The UK government is to abolish the country’s audit and accounting regulator, the Financial Reporting Council (FRC), after its governance and effectiveness was heavily criticised in a recent review.
Business secretary Greg Clark yesterday announced that the FRC would replaced by a new body, the Audit, Reporting and Governance Authority, in line with recommendations made by Sir John Kingman, who led the review.
The UK’s department for business, energy and industrial strategy (BEIS) published a consultation aimed at giving the new watchdog “a new mandate, new leadership and stronger statutory powers”, and said it “intends to move swiftly to implement these reforms and overhaul the sector”.
In a statement yesterday, BEIS said: “In the interim period until the new regulator is in place, we will be working with the FRC taking forward 48 of the review’s recommendations to address the shortcomings identified in the review such as lack of transparency and to reinforce work to enhance enforcement activity.”
The new regulator will be able to enforce greater sanctions on companies and management in cases of corporate failure, the BEIS statement said. The FRC came under fire last year in the wake of the collapse of Carillion, the dividend disclosures of which it had used as an example of best practice just 12 months before the firm went bankrupt.
According to BEIS’s consultation, the new regulator is intended to:
- be a statutory body, giving it powers to make direct changes to accounts rather than apply to court to do so;
- conduct more “comprehensive, visible reviews for greater transparency”;
- have specific duties to “protect the interests of customers and the public by setting high standards of statutory audit, corporate reporting and corporate governance”;
- directly regulate the big audit firms; and
- be led by a “diverse board and strong leadership” to help change the culture of the accounting sector and “rebuild [the] respect of those it regulates”.
“This new body will build on our status as a great place to do business and will form an important part of strengthened public trust in businesses and the regulations that govern them,” Clark said.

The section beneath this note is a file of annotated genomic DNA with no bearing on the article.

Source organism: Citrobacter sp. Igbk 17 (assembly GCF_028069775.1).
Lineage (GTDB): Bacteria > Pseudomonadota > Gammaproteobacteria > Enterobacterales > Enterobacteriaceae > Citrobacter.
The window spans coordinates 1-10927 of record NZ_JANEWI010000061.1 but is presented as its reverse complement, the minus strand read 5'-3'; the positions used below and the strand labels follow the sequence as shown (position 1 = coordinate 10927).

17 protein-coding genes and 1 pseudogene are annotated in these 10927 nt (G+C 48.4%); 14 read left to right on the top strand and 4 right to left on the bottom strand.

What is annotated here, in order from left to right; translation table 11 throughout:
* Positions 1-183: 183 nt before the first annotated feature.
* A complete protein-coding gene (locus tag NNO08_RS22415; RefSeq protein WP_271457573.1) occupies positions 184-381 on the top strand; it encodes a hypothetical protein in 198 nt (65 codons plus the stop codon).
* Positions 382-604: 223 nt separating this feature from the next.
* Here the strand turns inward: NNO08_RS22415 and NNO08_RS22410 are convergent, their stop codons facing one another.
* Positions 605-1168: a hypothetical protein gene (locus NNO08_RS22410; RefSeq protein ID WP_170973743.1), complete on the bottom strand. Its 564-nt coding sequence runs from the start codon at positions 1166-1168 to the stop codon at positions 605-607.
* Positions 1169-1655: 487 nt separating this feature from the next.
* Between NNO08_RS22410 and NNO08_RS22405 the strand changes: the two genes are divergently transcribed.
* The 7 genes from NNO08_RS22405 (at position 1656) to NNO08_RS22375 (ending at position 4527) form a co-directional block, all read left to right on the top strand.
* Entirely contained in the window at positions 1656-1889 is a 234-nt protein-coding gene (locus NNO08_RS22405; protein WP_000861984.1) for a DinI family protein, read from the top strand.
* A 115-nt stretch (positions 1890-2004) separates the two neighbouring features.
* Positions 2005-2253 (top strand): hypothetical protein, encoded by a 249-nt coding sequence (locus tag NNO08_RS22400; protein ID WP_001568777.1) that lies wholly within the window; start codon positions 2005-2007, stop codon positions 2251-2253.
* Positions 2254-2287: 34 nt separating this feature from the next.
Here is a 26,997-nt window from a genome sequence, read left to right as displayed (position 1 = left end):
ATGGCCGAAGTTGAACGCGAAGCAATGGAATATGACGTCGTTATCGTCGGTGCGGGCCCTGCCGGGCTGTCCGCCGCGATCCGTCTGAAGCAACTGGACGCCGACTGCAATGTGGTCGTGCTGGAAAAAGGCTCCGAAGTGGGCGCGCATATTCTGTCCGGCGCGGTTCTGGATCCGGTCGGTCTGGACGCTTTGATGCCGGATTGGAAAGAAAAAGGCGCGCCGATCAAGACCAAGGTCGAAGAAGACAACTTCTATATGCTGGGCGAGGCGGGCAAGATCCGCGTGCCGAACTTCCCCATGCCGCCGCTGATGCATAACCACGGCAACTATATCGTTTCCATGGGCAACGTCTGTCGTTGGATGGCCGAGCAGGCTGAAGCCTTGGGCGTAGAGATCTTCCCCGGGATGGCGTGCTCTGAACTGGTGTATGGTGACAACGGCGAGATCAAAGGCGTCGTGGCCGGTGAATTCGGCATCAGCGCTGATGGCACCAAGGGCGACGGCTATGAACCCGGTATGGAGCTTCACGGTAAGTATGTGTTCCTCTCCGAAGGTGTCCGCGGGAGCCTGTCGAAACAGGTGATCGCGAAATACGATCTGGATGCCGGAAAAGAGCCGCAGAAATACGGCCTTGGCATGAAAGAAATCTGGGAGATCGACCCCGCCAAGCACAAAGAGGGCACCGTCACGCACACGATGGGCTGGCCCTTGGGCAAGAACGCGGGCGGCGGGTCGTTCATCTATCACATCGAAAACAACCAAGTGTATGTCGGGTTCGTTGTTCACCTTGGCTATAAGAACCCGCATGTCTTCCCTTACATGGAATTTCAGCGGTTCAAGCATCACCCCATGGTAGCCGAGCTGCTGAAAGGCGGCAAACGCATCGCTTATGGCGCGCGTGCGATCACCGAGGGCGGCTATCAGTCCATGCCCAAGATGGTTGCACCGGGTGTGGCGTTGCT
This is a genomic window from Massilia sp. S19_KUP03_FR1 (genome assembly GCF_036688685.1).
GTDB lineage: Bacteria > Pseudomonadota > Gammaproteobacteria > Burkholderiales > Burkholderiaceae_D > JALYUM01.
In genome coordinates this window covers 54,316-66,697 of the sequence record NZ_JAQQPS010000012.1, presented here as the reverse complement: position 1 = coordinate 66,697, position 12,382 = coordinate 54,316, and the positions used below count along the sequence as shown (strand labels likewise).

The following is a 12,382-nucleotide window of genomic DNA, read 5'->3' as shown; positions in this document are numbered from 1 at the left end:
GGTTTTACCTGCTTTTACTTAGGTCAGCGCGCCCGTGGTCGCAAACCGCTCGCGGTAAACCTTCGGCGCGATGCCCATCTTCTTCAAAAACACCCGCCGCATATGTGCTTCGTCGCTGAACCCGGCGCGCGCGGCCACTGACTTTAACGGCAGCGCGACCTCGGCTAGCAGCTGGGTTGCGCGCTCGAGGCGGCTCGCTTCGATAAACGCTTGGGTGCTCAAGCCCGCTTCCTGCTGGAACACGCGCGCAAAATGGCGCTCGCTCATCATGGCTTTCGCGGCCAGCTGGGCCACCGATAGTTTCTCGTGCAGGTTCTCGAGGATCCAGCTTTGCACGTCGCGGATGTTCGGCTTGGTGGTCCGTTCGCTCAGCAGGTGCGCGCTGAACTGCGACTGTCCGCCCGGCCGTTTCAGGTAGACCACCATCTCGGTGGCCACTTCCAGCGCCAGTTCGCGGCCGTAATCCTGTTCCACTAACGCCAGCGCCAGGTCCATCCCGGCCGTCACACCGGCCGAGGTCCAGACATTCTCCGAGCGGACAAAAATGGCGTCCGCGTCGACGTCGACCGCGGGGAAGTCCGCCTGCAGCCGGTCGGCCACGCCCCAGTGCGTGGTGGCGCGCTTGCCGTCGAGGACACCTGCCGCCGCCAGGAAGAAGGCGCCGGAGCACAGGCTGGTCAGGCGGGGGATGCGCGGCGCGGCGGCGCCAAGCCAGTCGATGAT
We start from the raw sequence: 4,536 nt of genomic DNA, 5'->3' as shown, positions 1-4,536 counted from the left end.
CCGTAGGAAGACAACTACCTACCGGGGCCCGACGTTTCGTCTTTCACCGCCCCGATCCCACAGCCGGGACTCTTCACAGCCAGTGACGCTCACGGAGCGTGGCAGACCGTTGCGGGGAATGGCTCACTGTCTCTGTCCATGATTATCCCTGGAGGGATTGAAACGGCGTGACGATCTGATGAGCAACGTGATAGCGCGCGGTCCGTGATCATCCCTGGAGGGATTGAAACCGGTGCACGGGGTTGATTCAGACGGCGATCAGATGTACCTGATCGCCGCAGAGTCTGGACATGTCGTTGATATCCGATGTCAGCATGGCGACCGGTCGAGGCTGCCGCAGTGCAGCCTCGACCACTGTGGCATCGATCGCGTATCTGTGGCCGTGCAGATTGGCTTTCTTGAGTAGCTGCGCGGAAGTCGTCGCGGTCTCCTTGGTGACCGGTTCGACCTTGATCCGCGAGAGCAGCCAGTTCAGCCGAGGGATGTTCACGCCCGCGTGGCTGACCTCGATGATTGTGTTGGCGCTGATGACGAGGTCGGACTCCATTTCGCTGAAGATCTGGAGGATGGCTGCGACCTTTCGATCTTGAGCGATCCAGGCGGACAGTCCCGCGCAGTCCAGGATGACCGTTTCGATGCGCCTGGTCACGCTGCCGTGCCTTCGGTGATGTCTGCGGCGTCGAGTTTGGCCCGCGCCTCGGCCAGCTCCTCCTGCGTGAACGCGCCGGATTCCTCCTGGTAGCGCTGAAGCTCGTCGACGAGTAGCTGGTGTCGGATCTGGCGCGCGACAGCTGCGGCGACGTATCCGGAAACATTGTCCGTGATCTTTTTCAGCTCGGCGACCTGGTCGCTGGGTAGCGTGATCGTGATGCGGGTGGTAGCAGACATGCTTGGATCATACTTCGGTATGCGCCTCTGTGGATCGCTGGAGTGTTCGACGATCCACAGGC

Investors have been lobbying for audit regulation reform for years, with the UK’s local authority pension funds among the most vocal.
The Local Authority Pension Fund Forum, a lobby group representing 72 public sector schemes, first called for the FRC to be abolished in 2016 following a parliamentary consultation on corporate governance.
It reiterated this call last year in its submission to the Kingman review’s call for evidence, citing as evidence hundred pages of documents released to IPE under the UK’s Freedom of Information Act.
Baroness Sharon Bowles, a member of the UK parliament’s upper house and former chair of the European Parliament’s Economic Affairs Committee, has also criticised the FRC, claiming it was “fatally flawed in the way it was set up and has been operating”.
New regulator ‘vital’
Chris Cummings, chief executive of the Investment Association, said: “A high-quality audit is vital to ensure that investors have confidence in the information in a company’s annual report.
“A high-quality audit is vital to ensure that investors have confidence in the information in a company’s annual report”
Chris Cummings, the Investment Association
“The establishment of a new regulator that exists on a statutory footing will help drive standards in the UK audit market and cement the UK’s place as a global leader in corporate governance.
“It is vital that the new regulator is established as soon as possible and reflects the views of investors, who are one of the key stakeholders in the audit process. We look forward to responding to the consultation and working with the government to ensure that the investor voice is properly represented within the new regulator.”
Natasha Landell-Mills, head of stewardship at Sarasin and a member of the FRC’s recently appointed advisory committee, said: “We welcome the government’s announcement that it plans to press on with reconstituting the accounting and audit regulator.
“It should go without saying the Financial Reporting Council is not the right body to lead its own reform during the period of transition and further consultation. The sooner the government refreshes its leadership the better.”
The government said it would soon begin recruiting a chair and deputy chair for the Audit, Reporting and Governance Authority.
Stephen Haddrill, the FRC’s chief executive, had already signalled his intention to step down in late 2019.